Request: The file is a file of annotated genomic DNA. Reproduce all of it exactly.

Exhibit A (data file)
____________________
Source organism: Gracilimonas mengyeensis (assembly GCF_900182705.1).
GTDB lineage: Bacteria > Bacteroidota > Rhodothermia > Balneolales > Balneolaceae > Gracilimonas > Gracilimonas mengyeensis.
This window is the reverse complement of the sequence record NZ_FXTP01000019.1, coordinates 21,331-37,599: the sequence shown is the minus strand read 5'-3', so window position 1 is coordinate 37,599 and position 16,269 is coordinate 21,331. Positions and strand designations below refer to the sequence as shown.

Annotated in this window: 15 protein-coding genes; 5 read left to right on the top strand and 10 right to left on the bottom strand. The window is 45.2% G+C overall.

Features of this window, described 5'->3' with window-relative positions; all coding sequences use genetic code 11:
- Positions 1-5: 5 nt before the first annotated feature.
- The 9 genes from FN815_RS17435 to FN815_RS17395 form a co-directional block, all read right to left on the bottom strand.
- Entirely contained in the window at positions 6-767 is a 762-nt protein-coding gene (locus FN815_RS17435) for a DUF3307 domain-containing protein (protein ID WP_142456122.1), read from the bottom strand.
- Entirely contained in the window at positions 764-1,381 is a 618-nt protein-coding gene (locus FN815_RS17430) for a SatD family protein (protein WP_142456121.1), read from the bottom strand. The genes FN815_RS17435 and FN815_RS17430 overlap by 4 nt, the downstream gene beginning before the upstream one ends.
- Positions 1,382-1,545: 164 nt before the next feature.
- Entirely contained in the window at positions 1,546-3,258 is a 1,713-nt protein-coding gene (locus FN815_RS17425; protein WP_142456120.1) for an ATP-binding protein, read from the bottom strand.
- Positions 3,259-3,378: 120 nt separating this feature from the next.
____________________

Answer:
Source organism: Gracilimonas mengyeensis (assembly GCF_900182705.1).
GTDB lineage: Bacteria > Bacteroidota > Rhodothermia > Balneolales > Balneolaceae > Gracilimonas > Gracilimonas mengyeensis.
This window is the reverse complement of the sequence record NZ_FXTP01000019.1, coordinates 21,331-37,599: the sequence shown is the minus strand read 5'-3', so window position 1 is coordinate 37,599 and position 16,269 is coordinate 21,331. Positions and strand designations below refer to the sequence as shown.

Annotated in this window: 15 protein-coding genes; 5 read left to right on the top strand and 10 right to left on the bottom strand. The window is 45.2% G+C overall.

Features of this window, described 5'->3' with window-relative positions; all coding sequences use genetic code 11:
- Positions 1-5: 5 nt before the first annotated feature.
- The 9 genes from FN815_RS17435 to FN815_RS17395 form a co-directional block, all read right to left on the bottom strand.
- Entirely contained in the window at positions 6-767 is a 762-nt protein-coding gene (locus FN815_RS17435) for a DUF3307 domain-containing protein (protein ID WP_142456122.1), read from the bottom strand.
- Entirely contained in the window at positions 764-1,381 is a 618-nt protein-coding gene (locus FN815_RS17430) for a SatD family protein (protein WP_142456121.1), read from the bottom strand. The genes FN815_RS17435 and FN815_RS17430 overlap by 4 nt, the downstream gene beginning before the upstream one ends.
- Positions 1,382-1,545: 164 nt before the next feature.
- Entirely contained in the window at positions 1,546-3,258 is a 1,713-nt protein-coding gene (locus FN815_RS17425; protein WP_142456120.1) for an ATP-binding protein, read from the bottom strand.
- Positions 3,259-3,378: 120 nt separating this feature from the next.